Love hurts? James Michael Sama says, “No way.”
…No, it doesn’t.
Being betrayed, cheated on, lied to, broken up with, thinking someone is different than they are – those things all suck. Love, does not.
Our generation has a considerably difficult time finding love. As I have discussed before, instant gratification and a culture that is seemingly valuing monogamy less and less is making many of us question if there really are any good people left who want the same things we do. It tends to be that effort put into a relationship ends up being one-sided, and those on the giving end repeatedly seem to associate the disappointment with the emotion of love itself.
Heartache is natural. Failed relationships are natural. And often times, associating the pain of heartbreak with relationships themselves, is also natural. But this is to fall into the trap of just assuming that putting yourself out there will always eventually mean getting hurt. And, sadly, this is very often true.
So then, what is the point? If a relationship is just going to end and cause you pain, why enter into it in the first place? Would it not be smarter to stay closed off and eliminate all risk?
Consider for a moment going to see a movie, hearing a symphony, reading a book, or enjoying a nice dinner. We enter into all of these experiences with the clear knowledge that they have an end – yet we still crave them. Why?
Because they bring beauty to our lives. They open our minds and our hearts and add another layer to us as human beings. To refuse the experience because it will eventually end is to rob yourself of all of the good that it brings.
The same goes for relationships. To build walls around our hearts is to, possibly, keep out pain. But it will also very likely keep out happiness. When we make our best attempts to protect ourselves from people who may hurt us we also fail to let them get far enough to determine if they may actually make us happy.
We need to experience this heartbreak because it opens our eyes to what we do and don’t want in a future partner. We need to allow ourselves to be (somewhat) emotionally vulnerable because that is how we form a bond with someone. A connection that cannot be forged through a wall of armor. It is a risk, but without it, there is no reward.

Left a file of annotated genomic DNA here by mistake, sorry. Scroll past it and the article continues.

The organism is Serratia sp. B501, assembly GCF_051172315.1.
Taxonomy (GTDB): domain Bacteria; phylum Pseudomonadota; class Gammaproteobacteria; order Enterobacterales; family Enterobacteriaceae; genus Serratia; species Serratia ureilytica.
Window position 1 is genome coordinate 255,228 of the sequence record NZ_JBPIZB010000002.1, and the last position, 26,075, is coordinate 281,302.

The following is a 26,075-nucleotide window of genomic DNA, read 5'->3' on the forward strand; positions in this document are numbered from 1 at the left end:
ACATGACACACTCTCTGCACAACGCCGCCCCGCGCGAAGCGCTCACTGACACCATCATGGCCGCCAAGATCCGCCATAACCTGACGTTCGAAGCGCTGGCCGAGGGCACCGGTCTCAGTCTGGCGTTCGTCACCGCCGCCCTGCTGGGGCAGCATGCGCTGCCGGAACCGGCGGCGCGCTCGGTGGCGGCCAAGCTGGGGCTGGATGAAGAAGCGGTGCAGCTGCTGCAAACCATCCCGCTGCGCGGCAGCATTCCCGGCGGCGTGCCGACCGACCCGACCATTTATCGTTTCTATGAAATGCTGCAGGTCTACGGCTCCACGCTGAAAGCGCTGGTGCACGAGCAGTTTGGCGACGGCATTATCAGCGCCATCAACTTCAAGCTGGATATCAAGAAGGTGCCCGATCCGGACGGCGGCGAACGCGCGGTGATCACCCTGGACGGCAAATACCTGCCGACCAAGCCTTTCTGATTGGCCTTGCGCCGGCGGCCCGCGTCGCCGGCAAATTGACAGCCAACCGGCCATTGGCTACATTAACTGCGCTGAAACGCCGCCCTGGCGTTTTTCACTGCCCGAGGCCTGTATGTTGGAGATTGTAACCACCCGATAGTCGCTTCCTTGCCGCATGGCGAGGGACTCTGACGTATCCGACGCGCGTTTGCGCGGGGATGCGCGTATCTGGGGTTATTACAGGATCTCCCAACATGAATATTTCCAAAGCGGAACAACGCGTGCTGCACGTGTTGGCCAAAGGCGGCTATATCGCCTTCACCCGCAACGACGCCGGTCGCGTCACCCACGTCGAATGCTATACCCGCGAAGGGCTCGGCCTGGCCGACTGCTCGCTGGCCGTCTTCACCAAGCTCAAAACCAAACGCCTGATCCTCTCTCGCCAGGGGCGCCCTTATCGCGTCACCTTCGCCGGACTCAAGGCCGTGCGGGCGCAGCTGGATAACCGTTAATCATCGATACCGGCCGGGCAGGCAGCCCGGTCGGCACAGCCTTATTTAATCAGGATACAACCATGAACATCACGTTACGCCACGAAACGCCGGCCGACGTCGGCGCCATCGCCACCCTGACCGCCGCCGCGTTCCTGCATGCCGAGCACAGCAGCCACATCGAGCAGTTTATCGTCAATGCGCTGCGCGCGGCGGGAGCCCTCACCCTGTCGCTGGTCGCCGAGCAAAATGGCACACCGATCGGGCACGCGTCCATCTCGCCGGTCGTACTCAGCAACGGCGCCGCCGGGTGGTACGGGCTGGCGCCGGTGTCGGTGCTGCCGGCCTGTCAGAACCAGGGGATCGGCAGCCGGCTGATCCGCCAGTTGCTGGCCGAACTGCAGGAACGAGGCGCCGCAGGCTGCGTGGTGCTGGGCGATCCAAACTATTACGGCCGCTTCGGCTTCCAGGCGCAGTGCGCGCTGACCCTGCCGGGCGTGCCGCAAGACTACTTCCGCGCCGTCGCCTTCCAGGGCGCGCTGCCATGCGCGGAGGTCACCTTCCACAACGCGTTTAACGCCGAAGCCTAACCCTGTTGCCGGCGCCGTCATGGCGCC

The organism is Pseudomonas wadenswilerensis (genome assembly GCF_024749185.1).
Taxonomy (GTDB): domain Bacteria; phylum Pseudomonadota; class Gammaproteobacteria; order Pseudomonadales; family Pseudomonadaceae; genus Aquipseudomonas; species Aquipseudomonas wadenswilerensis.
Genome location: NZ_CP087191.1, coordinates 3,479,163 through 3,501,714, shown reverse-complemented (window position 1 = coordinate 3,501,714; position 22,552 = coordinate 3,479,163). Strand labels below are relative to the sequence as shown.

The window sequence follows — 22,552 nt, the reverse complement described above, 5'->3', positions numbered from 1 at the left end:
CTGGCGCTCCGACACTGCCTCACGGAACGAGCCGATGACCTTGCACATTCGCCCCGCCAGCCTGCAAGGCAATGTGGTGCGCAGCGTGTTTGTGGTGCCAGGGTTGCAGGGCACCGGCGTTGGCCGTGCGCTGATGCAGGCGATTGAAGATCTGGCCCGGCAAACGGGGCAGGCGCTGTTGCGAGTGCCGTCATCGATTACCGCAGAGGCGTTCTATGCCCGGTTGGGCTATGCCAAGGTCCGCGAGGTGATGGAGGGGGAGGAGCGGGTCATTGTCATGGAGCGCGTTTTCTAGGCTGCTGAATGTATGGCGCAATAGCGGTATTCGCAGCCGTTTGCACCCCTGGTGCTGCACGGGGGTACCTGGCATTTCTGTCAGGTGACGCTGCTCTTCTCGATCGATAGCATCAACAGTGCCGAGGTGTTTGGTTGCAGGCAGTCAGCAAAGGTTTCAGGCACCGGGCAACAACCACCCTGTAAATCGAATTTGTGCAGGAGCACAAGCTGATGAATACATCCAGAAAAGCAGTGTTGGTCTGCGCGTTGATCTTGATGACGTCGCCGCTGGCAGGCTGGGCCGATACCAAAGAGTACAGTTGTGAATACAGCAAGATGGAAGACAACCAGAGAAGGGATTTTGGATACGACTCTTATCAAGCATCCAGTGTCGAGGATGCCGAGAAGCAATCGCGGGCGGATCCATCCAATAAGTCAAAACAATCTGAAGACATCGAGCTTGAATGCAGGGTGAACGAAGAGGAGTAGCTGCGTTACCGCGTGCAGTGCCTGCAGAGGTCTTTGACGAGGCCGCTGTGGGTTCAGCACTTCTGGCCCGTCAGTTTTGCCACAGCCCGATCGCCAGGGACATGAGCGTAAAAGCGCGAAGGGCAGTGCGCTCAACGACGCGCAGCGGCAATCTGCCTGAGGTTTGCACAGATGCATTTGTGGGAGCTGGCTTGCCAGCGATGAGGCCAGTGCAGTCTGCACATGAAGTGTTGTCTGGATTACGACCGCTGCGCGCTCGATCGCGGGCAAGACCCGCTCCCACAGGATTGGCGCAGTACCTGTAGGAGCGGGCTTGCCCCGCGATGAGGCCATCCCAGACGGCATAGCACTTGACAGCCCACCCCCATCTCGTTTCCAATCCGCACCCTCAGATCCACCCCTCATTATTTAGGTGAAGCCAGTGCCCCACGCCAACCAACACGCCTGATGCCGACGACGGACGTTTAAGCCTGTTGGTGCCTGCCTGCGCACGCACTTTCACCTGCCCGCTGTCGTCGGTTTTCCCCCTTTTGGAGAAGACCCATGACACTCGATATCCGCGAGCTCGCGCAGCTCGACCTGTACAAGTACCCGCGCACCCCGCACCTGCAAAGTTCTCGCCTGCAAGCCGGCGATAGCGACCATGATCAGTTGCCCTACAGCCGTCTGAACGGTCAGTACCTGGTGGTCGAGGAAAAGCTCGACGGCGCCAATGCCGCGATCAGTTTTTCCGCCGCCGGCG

Love is one of the strongest driving forces for humanity. We pursue it and crave it from family, friends, and significant others. It is what attaches us to other humans on the deepest level. This is not because it hurts. This is because it lifts us up and makes us feel invincible. Like we want to be the best versions of ourselves and bring happiness to the life of another.
Do not confuse love with betrayal or being hurt. That is the end of a temporary infatuation that was masquerading as love.
The ‘dating game’ is akin to playing the lottery. You may have to lose quite a bit before you actually win – but winning itself is impossible if you never play. We may spend years with the wrong people. We may spend months giving someone a chance who ends up walking away. We may spend much of our lives wondering if the person who appreciates us is really out there – but we must realize that no relationship is ever a waste of time. If it did not bring us what we wanted, it helped teach us what we did not want.
When we finally do make it through the forest and into the clearing where the right person is waiting, we will proudly say it was all worthwhile.
Minimize the pain you feel by not giving away too much of yourself emotionally too soon. Love is not an overnight occurrence. It is not a word to be thrown around with people you just met. It is something that builds over time and bonds people together. If we let it.
“It is a risk to love. What if it doesn’t work out? Ah, but what if it does?”
– Peter McWilliams
Originally appeared at JamesMSama.com
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Photo: Flickr/Thomas Leuthard